What happens when you develop anchoring and priming techniques?
Persuasion – influencing someone to believe or do something that you want them to do; convincing someone to say yes.
Pre-suasion – guiding people so that they are receptive to your message before they see or hear it.
Pre-suading focuses on when to influence.
Pre-suading is about attention and association – your customer’s attention when it comes to associating with your offer.
Pre-suading is about the time BEFORE you present your idea or offer.
Successful pre-suading is built around the ideas of anchoring and priming.
Anchoring refers to a perception bias when a decision is being made. People rely heavily on the first piece on information they are given – the anchor.
For example, when it comes to pricing, do you ever try and convince your customer that your price is fair AFTER you have revealed it? Instead, why not ‘set the scene’ with a large number at the beginning. This makes the eventual price you discuss and agree on feel less steep by comparison.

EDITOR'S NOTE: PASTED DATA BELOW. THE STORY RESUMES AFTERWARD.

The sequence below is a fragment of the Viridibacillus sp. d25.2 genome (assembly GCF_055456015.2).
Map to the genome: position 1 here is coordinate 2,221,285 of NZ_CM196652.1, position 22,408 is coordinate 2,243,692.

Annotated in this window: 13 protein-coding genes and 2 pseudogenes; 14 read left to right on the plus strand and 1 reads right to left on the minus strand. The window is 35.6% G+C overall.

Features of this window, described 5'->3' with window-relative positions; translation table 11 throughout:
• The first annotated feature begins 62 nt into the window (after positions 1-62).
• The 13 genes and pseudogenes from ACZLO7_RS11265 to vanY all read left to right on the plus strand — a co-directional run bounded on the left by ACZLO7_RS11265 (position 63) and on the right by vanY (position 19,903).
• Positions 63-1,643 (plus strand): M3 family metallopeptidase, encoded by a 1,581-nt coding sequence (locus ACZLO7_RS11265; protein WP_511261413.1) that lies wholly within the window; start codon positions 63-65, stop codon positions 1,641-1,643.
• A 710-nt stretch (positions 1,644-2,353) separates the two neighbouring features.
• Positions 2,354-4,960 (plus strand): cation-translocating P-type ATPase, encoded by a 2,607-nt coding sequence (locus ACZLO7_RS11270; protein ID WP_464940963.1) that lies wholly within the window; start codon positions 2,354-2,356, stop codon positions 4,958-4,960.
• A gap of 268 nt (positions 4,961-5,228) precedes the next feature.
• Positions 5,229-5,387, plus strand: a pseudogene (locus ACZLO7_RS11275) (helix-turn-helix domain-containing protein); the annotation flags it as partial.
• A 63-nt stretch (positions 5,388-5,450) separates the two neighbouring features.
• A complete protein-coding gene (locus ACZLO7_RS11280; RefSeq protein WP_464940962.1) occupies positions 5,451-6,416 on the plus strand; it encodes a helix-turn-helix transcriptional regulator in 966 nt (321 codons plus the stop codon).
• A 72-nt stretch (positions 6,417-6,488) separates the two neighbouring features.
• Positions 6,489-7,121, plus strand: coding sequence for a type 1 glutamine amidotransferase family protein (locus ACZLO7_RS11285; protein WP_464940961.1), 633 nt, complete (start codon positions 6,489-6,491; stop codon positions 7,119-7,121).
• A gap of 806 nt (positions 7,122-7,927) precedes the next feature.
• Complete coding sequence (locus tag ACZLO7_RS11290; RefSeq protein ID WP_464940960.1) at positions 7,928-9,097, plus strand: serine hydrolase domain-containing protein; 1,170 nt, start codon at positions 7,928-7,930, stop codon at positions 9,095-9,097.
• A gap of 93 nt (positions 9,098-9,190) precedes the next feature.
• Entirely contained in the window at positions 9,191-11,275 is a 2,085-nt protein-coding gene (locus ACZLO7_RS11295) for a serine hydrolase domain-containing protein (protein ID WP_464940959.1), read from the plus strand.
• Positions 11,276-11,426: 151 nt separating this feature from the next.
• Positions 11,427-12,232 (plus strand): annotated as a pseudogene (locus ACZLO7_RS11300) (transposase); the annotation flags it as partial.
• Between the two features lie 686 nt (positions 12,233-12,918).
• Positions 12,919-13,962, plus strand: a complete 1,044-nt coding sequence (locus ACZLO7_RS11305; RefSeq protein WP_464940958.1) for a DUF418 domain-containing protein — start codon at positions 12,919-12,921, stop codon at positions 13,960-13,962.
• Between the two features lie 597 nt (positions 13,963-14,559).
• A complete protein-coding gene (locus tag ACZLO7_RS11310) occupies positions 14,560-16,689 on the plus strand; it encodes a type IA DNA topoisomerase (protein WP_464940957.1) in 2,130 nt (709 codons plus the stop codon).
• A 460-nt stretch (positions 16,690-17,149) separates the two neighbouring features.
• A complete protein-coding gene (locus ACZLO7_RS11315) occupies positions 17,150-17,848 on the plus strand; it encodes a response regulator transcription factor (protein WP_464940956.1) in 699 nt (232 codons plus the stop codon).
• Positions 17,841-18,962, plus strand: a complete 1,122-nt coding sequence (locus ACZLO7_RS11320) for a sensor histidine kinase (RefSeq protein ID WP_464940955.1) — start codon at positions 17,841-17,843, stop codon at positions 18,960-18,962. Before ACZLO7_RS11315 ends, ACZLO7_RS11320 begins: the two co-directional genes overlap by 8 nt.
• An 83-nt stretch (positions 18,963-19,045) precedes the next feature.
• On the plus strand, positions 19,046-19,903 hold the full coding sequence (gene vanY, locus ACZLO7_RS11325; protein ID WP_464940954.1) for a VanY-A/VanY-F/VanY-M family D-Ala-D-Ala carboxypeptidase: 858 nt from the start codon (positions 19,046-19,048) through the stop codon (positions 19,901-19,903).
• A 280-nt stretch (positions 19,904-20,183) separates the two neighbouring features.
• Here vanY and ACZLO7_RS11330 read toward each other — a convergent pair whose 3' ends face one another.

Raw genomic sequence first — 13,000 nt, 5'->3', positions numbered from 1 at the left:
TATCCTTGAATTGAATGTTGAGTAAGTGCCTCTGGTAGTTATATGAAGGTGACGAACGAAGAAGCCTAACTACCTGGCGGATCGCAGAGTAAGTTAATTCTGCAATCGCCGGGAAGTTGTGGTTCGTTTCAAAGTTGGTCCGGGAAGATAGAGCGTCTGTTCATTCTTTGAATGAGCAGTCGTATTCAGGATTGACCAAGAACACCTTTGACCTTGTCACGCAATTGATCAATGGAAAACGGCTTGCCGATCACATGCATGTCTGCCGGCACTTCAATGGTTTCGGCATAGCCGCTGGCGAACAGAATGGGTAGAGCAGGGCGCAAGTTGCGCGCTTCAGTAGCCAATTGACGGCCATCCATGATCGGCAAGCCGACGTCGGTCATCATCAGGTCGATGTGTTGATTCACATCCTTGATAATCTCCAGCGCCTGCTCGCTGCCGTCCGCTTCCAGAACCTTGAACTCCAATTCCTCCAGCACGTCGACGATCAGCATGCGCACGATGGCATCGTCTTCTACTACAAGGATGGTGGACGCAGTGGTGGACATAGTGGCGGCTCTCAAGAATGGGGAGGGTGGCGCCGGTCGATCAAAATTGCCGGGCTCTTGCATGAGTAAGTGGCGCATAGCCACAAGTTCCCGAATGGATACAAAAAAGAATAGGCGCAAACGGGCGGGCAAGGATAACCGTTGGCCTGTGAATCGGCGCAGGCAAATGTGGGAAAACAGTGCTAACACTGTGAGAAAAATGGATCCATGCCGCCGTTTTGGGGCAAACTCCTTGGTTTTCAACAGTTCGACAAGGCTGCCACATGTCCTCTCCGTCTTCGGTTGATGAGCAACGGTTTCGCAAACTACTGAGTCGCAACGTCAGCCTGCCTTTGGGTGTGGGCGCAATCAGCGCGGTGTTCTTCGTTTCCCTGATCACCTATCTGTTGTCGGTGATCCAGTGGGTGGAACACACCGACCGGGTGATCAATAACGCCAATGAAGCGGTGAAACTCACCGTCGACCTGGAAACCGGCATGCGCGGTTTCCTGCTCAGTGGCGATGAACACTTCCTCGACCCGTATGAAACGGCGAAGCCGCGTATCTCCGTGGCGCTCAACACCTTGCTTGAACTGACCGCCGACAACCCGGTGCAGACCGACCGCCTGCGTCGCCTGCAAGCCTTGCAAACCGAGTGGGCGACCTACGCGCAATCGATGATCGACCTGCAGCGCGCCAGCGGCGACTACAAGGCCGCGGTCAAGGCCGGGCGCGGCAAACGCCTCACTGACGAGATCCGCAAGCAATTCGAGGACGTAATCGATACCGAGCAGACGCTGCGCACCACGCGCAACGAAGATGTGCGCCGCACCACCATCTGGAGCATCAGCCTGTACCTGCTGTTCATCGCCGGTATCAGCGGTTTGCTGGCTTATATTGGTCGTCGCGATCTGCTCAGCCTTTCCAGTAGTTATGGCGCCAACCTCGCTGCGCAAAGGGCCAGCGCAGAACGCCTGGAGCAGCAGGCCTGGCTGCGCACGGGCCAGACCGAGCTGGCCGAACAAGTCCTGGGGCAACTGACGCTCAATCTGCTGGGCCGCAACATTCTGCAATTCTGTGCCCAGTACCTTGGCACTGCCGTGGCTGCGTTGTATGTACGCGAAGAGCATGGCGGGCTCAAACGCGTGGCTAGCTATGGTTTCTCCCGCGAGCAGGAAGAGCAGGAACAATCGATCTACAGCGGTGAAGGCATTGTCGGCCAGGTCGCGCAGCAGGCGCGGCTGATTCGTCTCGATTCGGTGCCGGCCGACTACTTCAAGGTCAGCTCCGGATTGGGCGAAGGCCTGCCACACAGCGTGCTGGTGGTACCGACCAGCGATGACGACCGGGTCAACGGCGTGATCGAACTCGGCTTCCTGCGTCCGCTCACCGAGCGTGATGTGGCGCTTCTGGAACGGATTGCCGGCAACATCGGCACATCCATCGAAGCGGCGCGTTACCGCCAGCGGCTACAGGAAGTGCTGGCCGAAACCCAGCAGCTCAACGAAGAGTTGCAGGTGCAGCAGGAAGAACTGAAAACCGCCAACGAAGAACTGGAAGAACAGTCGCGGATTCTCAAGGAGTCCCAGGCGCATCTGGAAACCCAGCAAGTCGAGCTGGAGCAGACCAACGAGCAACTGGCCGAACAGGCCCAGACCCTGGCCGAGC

This is pre-suasion at work – the number you share BEFORE you show your price to your customers has a huge impact on how they perceive your price.
Steve Jobs used this anchoring technique to fantastic effect when launching the Apple iPad in 2010.
Priming refers to how our attention and responses are affected by what we are exposed to. For instance, German music played in a wine shop raises the sales of German wine, and French music sells more French wine.
If a furniture shop’s website landing page has pictures of clouds, it moves customers towards buying softer, more comfortable furniture. A landing page with pictures of coins usually results in a preference for cheaper furniture.
How can you use the concepts of anchoring and priming in your business to persuade a customer to choose you over the competition?
Click here to learn that using the right anchors, images, words and sounds can increase the chances of your customers being more receptive to your offer, even before you have made it.